Jessica Robertson said...

Howzit Sine :)

SA does actually have a Starbucks-like coffee shop, except the coffee is (in my opinion) waaaaay better. It's called The Seattle Coffee Company (Seattle for short:) and has an awesome (if not quite as Starbucks extensive) array of coffee options. Your drinks are made to your specifications, so you can have your coffee EXACTLY the way you like it (and they even have a Skinny option(for which they use fat free milk)). They are located throughout Joburg, and have shops set up in most major shopping centers (there's even one in Monte :)), and are designed for atrue Joburger- so you can either grab your tall skinny Capp to go, or sit and relax. The baristas are also super friendly, and go the extra mile to make your day just a little bit better- so, overall, Seattle is superb. Next time you visit SA (and especially Jozi) I would urge you to give them a try! :)

Sine said...

Thanks Jessica - I am aware of Seattle Coffee Company. For some reason I never really embraced them, I became more of a Mugg & Bean person, but you are right, they do have a similar setup as Starbucks. I also always liked Vida e Caffe, especially their chocolate croissants! And to tell you the truth, now that I can have Starbucks any time of day again, I don't love them as much anymore as I missed them when I couldn't have it. What I miss now are those endless coffee mornings when you sat down with friends and made a whole morning of it. No one here in the U.S. has that much time. I do like the drive-through Starbucks though, for a nice treat after a day of errands...

W. A. Jeffrey said...

The Seattle Coffee Co. sounds interesting. I figured that Starbucks owned them but apparently when they bought the UK branch of the company the SA branch stayed a separate entity. I think that is great. I have never been a big Starbucks fan anyway so when I move to SA that won't be such a loss. Doing without FreshRoastedCoffee.com unless I'm willing to wait forever and a day for shipping will be tough, though.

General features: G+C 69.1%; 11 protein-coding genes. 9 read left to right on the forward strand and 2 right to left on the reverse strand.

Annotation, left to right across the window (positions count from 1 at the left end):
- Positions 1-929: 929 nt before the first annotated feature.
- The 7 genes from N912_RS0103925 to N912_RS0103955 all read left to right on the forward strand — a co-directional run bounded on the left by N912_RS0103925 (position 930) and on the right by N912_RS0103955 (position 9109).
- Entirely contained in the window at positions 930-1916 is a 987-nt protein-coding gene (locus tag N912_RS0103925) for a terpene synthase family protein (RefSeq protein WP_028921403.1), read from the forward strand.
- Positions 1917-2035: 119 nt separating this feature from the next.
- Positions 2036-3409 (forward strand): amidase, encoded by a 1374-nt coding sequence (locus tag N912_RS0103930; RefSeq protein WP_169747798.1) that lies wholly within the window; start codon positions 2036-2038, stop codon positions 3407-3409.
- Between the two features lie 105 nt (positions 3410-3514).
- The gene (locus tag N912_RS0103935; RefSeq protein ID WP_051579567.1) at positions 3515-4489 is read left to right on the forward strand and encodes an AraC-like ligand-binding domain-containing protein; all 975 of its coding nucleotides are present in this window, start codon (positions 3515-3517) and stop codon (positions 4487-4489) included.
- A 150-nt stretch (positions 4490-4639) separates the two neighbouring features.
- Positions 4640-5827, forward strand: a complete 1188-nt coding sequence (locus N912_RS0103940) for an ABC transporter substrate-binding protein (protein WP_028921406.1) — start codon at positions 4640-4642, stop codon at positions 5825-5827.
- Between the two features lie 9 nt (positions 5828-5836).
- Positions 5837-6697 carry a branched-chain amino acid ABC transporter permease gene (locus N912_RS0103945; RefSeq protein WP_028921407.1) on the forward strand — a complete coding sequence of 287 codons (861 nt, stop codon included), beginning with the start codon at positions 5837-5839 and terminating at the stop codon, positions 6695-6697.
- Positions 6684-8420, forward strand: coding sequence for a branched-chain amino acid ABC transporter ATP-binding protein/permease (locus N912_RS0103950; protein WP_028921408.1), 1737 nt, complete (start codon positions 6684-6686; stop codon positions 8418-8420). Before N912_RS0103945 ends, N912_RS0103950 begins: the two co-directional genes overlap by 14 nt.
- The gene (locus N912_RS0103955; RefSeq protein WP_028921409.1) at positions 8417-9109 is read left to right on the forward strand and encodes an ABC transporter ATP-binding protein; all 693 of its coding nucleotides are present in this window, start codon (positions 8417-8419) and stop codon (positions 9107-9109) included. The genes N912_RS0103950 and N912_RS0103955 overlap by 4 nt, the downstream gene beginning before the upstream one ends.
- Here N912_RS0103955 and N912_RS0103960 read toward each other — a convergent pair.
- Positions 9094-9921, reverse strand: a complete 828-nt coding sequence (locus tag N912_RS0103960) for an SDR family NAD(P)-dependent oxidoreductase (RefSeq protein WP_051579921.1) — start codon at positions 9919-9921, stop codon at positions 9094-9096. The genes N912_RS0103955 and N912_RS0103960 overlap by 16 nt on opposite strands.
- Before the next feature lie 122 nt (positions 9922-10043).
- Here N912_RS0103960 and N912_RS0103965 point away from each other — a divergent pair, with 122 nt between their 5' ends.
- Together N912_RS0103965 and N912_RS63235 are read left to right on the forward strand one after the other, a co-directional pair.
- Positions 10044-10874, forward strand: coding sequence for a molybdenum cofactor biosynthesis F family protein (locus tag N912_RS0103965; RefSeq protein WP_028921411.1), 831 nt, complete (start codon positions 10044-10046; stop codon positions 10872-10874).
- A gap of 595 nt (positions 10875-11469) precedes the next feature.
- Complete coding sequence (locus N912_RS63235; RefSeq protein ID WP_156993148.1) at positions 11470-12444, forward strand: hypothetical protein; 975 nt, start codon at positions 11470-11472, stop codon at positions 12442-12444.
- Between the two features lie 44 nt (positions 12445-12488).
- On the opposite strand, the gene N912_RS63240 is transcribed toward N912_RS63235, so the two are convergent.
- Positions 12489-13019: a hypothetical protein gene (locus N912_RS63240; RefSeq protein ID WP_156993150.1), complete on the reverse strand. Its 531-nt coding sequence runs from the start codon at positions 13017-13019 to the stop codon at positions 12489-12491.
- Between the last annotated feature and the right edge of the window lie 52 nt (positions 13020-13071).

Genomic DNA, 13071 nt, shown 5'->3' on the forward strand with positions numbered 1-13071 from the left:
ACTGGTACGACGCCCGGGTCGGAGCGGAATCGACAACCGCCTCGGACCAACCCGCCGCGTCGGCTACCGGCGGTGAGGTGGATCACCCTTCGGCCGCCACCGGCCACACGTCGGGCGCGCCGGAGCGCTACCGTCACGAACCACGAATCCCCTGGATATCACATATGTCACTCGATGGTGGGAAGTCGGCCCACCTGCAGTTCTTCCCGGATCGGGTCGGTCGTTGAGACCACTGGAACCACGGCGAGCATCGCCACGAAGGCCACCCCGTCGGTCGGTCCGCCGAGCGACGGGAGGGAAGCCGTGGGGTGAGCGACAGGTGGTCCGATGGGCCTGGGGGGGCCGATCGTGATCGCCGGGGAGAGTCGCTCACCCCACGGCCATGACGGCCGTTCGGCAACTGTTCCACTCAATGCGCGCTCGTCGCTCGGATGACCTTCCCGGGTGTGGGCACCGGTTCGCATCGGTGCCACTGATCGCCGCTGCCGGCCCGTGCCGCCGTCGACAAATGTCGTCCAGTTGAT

Don't get me wrong, I like the packaged coffee Starbucks sells I just don't like the way they prepare it to drink in store. So strong it ruins the flavor. It amazes me how people have become accustomed to overly strong coffee. They only do it that way so you will copy their methods, use too much coffee and then will come back to buy more sooner than normal. That way you end up using 2 to 3 times more coffee per year than was normal in the pre-Starbucks days.

W. A. Jeffrey said...

Fun Fact: if you are in Maine and you as for a Frappe you will end up with a milk shake.

Sine said...

Hm - I agree with you on the fact that you won't miss Starbucks. I really didn't miss it all that much after the first few months, especially once adopting and embracing the lower-paced life and loving the long, sit-down coffee dates at the local coffee shops instead of the frantic drive-through lifestyle of the U.S.

I don't really consider Starbucks coffee to be all that strong the way it's prepared here. In fact, I rather like it because it's pretty mild. I guess I compare it to the coffee served in my youth in Germany - now Germans really make some strong coffee! And I guess I love cappuccinos more than straight-up coffee, and lattes, and the fact that they are always very consistent when you get them at Starbucks.

I must say I also expected more like a milk shake when seeing frappes on the menu, but sometimes they are more like iced coffees. Which makes no sense because frappe means something that's beaten until creamy.

Neil Berrow said...

I know Starbucks are getting super popular, in Cape Town I've seen 2.